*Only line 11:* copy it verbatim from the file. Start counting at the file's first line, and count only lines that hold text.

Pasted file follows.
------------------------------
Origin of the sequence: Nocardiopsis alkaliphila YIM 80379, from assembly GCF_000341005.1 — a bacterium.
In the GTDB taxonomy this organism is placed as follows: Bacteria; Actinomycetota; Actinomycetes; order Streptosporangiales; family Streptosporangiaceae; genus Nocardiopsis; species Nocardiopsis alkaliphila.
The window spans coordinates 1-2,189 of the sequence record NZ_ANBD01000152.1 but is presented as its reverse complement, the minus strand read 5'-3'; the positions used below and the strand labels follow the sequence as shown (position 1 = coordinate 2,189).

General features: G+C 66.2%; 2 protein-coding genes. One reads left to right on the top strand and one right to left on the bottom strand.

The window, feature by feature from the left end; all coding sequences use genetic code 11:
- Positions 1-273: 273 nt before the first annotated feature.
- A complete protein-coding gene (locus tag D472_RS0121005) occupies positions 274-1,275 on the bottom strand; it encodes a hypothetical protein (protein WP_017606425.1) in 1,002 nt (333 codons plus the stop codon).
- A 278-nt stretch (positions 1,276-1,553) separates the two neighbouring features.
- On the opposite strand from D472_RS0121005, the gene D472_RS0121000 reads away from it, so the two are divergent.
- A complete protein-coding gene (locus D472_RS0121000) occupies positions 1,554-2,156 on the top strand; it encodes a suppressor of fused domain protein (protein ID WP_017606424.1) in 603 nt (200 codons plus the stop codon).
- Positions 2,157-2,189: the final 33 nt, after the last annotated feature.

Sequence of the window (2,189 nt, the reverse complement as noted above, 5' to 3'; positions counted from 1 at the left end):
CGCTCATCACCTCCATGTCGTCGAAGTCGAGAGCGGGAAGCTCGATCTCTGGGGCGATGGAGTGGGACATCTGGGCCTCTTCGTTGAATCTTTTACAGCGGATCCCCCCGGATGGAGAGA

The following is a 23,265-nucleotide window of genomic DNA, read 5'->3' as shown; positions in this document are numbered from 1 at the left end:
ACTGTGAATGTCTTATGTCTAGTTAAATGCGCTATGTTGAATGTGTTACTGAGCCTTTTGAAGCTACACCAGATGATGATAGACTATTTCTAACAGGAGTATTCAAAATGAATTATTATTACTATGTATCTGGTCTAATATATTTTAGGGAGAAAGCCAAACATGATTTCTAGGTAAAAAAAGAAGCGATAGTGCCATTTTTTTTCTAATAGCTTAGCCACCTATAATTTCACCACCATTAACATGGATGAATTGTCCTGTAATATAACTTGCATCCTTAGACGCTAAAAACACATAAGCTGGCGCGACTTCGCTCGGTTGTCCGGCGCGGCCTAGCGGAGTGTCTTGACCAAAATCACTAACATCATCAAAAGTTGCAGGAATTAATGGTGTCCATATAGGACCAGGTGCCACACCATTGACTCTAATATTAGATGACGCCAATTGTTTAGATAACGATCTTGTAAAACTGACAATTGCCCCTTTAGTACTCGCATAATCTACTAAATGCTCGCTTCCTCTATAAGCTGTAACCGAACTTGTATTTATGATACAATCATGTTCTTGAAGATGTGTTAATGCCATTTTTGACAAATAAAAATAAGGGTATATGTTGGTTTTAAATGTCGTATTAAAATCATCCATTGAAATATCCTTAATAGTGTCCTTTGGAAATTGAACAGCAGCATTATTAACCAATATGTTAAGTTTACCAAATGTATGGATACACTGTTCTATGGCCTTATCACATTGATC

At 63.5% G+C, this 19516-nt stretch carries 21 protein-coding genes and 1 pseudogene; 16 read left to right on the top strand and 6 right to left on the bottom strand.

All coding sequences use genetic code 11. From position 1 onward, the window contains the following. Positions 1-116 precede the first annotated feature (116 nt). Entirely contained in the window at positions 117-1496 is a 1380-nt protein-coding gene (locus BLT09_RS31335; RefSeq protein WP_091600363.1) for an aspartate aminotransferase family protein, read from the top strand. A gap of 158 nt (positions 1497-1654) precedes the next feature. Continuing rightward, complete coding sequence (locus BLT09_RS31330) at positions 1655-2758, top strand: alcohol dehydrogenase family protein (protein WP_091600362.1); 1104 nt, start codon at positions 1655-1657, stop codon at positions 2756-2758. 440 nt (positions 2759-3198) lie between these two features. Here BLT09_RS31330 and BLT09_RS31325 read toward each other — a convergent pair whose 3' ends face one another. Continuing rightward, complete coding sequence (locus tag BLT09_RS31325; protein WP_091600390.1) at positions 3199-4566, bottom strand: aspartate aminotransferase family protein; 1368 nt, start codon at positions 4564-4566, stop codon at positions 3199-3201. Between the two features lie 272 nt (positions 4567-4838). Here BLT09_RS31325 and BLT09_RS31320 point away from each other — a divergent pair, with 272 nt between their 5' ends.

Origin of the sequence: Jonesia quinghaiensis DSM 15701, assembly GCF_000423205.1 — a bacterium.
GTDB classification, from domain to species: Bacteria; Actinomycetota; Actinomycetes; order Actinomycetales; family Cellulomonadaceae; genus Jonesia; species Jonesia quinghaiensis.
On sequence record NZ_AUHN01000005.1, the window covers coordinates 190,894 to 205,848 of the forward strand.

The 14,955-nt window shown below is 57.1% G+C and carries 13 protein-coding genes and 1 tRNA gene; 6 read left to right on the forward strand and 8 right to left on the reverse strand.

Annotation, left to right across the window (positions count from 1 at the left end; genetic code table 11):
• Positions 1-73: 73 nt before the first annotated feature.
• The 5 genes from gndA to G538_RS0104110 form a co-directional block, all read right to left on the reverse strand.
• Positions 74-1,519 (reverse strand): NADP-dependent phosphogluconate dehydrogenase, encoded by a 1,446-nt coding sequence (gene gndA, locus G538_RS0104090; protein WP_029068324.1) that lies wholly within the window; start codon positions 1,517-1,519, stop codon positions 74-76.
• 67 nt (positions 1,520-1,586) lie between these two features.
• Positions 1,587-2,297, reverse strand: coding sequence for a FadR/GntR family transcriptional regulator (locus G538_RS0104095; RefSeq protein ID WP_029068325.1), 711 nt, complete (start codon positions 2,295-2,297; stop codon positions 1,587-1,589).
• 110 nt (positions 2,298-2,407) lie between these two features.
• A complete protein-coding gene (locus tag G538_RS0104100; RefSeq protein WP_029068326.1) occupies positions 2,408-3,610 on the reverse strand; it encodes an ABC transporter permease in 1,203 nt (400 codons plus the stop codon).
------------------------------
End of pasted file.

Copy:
- Positions 2,157-2,189: the final 33 nt, after the last annotated feature.